It has encouraged me to move forward with my writing and reach out to other writers – to join my local group of the Association of Christian Writers, to become a monthly contributor to the morethanwriters blog, and (successfully) submit a piece for an anthology.

I have also started to learn more about the technical side of literature, becoming involved in other authors’ book launches, penning reviews for blog tours, learning to ‘find an angle’ that is uniquely mine. And in all this, making unseen online friends along the way.

Most of all, it has taught me that sharing the depth and breadth of the detail my life – the pain of my father’s decline into Alzheimer’s, the joy of common family songs on a car journey, the stubborn strength of God’s love that keeps me going through all of it – that this resonates with others. Words and stories help us feel less alone and I hope the offering of the faith I have found to be so fundamental, holds out a lifeline to pull others into shore when the waves of life become too choppy, a small light to remind that the darkness never wins.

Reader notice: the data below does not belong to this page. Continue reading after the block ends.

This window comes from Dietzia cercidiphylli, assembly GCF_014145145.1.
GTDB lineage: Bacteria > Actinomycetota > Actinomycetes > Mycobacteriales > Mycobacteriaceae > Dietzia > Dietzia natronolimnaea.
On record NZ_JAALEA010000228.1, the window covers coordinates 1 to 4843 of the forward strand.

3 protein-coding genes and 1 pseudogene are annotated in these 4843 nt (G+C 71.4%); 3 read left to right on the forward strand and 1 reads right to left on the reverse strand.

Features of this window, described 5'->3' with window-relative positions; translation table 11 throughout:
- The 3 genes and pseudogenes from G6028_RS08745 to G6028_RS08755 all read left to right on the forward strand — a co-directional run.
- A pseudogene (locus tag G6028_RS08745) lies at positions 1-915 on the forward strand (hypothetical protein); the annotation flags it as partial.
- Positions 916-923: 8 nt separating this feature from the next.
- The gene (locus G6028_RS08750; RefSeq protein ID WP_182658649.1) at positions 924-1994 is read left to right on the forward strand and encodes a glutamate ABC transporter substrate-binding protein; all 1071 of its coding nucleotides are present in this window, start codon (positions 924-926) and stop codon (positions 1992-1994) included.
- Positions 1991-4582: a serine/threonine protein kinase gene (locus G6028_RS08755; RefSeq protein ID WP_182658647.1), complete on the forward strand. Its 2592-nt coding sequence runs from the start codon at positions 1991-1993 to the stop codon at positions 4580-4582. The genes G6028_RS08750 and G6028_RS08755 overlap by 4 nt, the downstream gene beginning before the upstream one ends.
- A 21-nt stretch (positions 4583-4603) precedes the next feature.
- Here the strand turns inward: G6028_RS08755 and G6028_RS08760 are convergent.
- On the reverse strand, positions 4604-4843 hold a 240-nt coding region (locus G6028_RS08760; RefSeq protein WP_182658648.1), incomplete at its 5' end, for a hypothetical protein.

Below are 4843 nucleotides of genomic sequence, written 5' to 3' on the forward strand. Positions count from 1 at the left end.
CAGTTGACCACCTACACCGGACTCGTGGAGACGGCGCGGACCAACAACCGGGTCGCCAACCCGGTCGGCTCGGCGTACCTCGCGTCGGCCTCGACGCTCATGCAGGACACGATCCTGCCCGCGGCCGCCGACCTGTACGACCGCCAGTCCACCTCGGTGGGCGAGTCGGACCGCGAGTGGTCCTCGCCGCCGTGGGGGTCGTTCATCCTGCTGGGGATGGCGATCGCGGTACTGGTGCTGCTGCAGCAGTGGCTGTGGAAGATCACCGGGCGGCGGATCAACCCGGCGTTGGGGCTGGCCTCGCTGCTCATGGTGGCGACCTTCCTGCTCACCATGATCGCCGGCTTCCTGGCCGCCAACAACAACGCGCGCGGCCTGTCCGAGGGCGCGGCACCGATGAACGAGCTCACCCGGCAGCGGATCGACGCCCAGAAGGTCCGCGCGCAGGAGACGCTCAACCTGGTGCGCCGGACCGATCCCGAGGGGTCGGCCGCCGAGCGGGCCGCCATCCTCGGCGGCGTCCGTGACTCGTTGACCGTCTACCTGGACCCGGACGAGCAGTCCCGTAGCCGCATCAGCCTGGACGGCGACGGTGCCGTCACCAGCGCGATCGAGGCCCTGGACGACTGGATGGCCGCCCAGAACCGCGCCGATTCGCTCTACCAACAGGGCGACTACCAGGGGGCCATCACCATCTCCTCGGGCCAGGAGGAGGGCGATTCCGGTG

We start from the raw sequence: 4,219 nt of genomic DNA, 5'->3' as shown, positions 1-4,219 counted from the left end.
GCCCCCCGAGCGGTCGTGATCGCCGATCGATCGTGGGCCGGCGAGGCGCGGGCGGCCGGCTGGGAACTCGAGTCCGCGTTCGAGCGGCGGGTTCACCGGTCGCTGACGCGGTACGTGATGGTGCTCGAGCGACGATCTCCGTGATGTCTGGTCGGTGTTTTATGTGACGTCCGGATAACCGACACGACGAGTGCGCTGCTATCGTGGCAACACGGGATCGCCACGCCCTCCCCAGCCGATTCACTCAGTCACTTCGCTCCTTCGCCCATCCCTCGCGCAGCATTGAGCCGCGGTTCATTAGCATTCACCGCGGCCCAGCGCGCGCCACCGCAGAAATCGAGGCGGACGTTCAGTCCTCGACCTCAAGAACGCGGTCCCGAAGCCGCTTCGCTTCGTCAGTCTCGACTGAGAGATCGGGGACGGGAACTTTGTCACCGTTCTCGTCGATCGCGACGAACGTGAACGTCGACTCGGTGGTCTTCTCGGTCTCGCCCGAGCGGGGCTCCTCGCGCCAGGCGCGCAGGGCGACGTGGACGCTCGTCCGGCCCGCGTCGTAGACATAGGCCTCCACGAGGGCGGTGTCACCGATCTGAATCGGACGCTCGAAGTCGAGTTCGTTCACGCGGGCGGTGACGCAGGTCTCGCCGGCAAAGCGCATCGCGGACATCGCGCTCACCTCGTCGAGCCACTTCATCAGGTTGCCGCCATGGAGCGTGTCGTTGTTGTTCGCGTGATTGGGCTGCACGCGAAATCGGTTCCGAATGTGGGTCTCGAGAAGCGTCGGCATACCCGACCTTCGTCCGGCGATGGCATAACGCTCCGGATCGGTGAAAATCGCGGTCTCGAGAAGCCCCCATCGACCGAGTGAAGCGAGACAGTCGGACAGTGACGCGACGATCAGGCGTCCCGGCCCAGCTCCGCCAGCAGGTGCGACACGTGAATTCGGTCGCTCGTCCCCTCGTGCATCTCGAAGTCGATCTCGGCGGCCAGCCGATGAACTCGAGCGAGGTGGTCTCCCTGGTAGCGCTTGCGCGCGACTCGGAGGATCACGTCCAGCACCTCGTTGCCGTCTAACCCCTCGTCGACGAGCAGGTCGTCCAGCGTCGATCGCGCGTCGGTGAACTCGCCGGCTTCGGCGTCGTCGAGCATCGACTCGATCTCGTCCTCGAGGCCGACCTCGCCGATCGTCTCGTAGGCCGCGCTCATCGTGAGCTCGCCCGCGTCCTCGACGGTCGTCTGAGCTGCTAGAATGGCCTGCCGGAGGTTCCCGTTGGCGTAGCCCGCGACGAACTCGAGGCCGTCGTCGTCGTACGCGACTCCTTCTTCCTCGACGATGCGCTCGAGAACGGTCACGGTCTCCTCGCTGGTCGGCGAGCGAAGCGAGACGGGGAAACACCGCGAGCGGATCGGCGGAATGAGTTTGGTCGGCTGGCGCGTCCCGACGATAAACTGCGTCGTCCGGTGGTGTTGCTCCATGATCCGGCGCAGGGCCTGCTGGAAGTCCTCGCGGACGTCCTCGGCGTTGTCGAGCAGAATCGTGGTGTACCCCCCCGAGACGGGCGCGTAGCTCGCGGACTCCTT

So thank you Kate and the Five Minute Friday community – with your help, thestufflifeismadeof (and me) are growing into something I never thought possible when I wrote that first FMF post ‘Ducks!’.

Soft in the MIDDLE (Five Minute Friday)

Before all the chains spread along our high street like a rash, there used to be an independent coffee shop, decorated in all the shades from Americano to Latte, squeezed into a narrow gap between health food and book shops. It was the only place then where I could, occasionally, find Rwandan coffee.

Great cans with bronze lettering lined shelves on the left as you entered, a travelogue of destinations with names like songs: Sumatran Blue Lingtong, Monsoon Malabar, Mexican Chiapas Altura, Kenyan Peaberry, Brazilian Java. At Christmas, we treated ourselves to something extra special: Jamaican Blue Mountain, Queensland Skybury, Hawaiian Kona, or Kopi Luwak.